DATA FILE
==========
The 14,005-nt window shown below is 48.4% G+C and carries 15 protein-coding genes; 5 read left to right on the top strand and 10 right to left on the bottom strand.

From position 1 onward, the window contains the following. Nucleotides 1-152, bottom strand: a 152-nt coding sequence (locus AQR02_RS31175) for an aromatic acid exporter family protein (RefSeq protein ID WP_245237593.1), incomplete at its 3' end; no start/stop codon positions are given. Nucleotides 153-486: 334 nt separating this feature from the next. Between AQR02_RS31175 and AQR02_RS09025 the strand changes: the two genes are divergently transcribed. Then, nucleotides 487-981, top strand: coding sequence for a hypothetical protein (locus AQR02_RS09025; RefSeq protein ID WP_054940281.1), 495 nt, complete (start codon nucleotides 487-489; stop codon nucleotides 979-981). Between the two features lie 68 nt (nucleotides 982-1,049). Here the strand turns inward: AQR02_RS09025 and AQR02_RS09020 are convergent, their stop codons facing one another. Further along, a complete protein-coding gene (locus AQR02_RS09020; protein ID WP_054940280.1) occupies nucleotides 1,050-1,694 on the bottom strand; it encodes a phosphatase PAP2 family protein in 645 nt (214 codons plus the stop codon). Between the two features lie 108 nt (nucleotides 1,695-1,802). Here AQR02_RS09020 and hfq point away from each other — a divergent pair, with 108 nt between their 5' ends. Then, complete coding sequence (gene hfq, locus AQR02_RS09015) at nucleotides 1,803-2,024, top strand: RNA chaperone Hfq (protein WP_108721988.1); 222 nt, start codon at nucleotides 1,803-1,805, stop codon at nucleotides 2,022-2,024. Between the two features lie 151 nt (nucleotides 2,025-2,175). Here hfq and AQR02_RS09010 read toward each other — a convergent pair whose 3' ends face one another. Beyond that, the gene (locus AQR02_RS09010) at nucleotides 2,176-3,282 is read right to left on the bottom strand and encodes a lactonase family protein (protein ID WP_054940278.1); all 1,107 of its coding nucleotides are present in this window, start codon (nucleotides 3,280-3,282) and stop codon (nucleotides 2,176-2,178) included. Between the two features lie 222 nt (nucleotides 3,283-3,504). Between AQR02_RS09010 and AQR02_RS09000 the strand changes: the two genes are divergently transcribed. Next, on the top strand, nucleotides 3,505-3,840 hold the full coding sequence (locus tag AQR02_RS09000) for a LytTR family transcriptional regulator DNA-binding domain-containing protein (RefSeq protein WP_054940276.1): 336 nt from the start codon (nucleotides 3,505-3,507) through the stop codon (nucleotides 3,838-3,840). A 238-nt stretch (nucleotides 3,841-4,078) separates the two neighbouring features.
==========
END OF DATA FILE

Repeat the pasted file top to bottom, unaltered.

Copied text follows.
The 14,005-nt window shown below is 48.4% G+C and carries 15 protein-coding genes; 5 read left to right on the top strand and 10 right to left on the bottom strand.

From position 1 onward, the window contains the following. Nucleotides 1-152, bottom strand: a 152-nt coding sequence (locus AQR02_RS31175) for an aromatic acid exporter family protein (RefSeq protein ID WP_245237593.1), incomplete at its 3' end; no start/stop codon positions are given. Nucleotides 153-486: 334 nt separating this feature from the next. Between AQR02_RS31175 and AQR02_RS09025 the strand changes: the two genes are divergently transcribed. Then, nucleotides 487-981, top strand: coding sequence for a hypothetical protein (locus AQR02_RS09025; RefSeq protein ID WP_054940281.1), 495 nt, complete (start codon nucleotides 487-489; stop codon nucleotides 979-981). Between the two features lie 68 nt (nucleotides 982-1,049). Here the strand turns inward: AQR02_RS09025 and AQR02_RS09020 are convergent, their stop codons facing one another. Further along, a complete protein-coding gene (locus AQR02_RS09020; protein ID WP_054940280.1) occupies nucleotides 1,050-1,694 on the bottom strand; it encodes a phosphatase PAP2 family protein in 645 nt (214 codons plus the stop codon). Between the two features lie 108 nt (nucleotides 1,695-1,802). Here AQR02_RS09020 and hfq point away from each other — a divergent pair, with 108 nt between their 5' ends. Then, complete coding sequence (gene hfq, locus AQR02_RS09015) at nucleotides 1,803-2,024, top strand: RNA chaperone Hfq (protein WP_108721988.1); 222 nt, start codon at nucleotides 1,803-1,805, stop codon at nucleotides 2,022-2,024. Between the two features lie 151 nt (nucleotides 2,025-2,175). Here hfq and AQR02_RS09010 read toward each other — a convergent pair whose 3' ends face one another. Beyond that, the gene (locus AQR02_RS09010) at nucleotides 2,176-3,282 is read right to left on the bottom strand and encodes a lactonase family protein (protein ID WP_054940278.1); all 1,107 of its coding nucleotides are present in this window, start codon (nucleotides 3,280-3,282) and stop codon (nucleotides 2,176-2,178) included. Between the two features lie 222 nt (nucleotides 3,283-3,504). Between AQR02_RS09010 and AQR02_RS09000 the strand changes: the two genes are divergently transcribed. Next, on the top strand, nucleotides 3,505-3,840 hold the full coding sequence (locus tag AQR02_RS09000) for a LytTR family transcriptional regulator DNA-binding domain-containing protein (RefSeq protein WP_054940276.1): 336 nt from the start codon (nucleotides 3,505-3,507) through the stop codon (nucleotides 3,838-3,840). A 238-nt stretch (nucleotides 3,841-4,078) separates the two neighbouring features.